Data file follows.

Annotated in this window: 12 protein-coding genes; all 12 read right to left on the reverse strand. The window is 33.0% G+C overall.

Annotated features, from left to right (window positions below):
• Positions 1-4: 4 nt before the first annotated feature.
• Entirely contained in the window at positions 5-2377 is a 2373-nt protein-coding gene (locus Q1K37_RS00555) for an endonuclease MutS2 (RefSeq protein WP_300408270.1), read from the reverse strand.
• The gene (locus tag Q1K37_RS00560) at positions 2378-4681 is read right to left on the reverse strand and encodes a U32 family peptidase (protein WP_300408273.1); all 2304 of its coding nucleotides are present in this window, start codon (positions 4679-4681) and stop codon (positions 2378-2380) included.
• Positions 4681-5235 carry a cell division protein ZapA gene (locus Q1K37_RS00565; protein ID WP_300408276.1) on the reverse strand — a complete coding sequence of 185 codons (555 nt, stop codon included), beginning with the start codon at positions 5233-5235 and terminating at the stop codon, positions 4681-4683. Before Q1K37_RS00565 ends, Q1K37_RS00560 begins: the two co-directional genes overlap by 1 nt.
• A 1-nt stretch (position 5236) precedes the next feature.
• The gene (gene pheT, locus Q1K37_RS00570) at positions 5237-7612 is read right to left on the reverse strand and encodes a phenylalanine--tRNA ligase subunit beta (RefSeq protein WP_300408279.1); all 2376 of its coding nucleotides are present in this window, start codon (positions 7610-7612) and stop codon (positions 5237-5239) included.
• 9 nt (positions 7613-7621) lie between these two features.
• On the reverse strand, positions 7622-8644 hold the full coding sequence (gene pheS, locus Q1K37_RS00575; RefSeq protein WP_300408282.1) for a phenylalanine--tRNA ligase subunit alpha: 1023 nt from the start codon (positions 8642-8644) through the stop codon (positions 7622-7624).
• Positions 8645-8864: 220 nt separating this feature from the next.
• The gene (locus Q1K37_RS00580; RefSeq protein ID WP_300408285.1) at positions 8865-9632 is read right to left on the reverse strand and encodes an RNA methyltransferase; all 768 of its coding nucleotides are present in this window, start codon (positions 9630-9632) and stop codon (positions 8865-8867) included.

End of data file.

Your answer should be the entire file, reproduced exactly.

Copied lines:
Annotated in this window: 12 protein-coding genes; all 12 read right to left on the reverse strand. The window is 33.0% G+C overall.

Annotated features, from left to right (window positions below):
• Positions 1-4: 4 nt before the first annotated feature.
• Entirely contained in the window at positions 5-2377 is a 2373-nt protein-coding gene (locus Q1K37_RS00555) for an endonuclease MutS2 (RefSeq protein WP_300408270.1), read from the reverse strand.
• The gene (locus tag Q1K37_RS00560) at positions 2378-4681 is read right to left on the reverse strand and encodes a U32 family peptidase (protein WP_300408273.1); all 2304 of its coding nucleotides are present in this window, start codon (positions 4679-4681) and stop codon (positions 2378-2380) included.
• Positions 4681-5235 carry a cell division protein ZapA gene (locus Q1K37_RS00565; protein ID WP_300408276.1) on the reverse strand — a complete coding sequence of 185 codons (555 nt, stop codon included), beginning with the start codon at positions 5233-5235 and terminating at the stop codon, positions 4681-4683. Before Q1K37_RS00565 ends, Q1K37_RS00560 begins: the two co-directional genes overlap by 1 nt.
• A 1-nt stretch (position 5236) precedes the next feature.
• The gene (gene pheT, locus Q1K37_RS00570) at positions 5237-7612 is read right to left on the reverse strand and encodes a phenylalanine--tRNA ligase subunit beta (RefSeq protein WP_300408279.1); all 2376 of its coding nucleotides are present in this window, start codon (positions 7610-7612) and stop codon (positions 5237-5239) included.
• 9 nt (positions 7613-7621) lie between these two features.
• On the reverse strand, positions 7622-8644 hold the full coding sequence (gene pheS, locus Q1K37_RS00575; RefSeq protein WP_300408282.1) for a phenylalanine--tRNA ligase subunit alpha: 1023 nt from the start codon (positions 8642-8644) through the stop codon (positions 7622-7624).
• Positions 8645-8864: 220 nt separating this feature from the next.
• The gene (locus Q1K37_RS00580; RefSeq protein ID WP_300408285.1) at positions 8865-9632 is read right to left on the reverse strand and encodes an RNA methyltransferase; all 768 of its coding nucleotides are present in this window, start codon (positions 9630-9632) and stop codon (positions 8865-8867) included.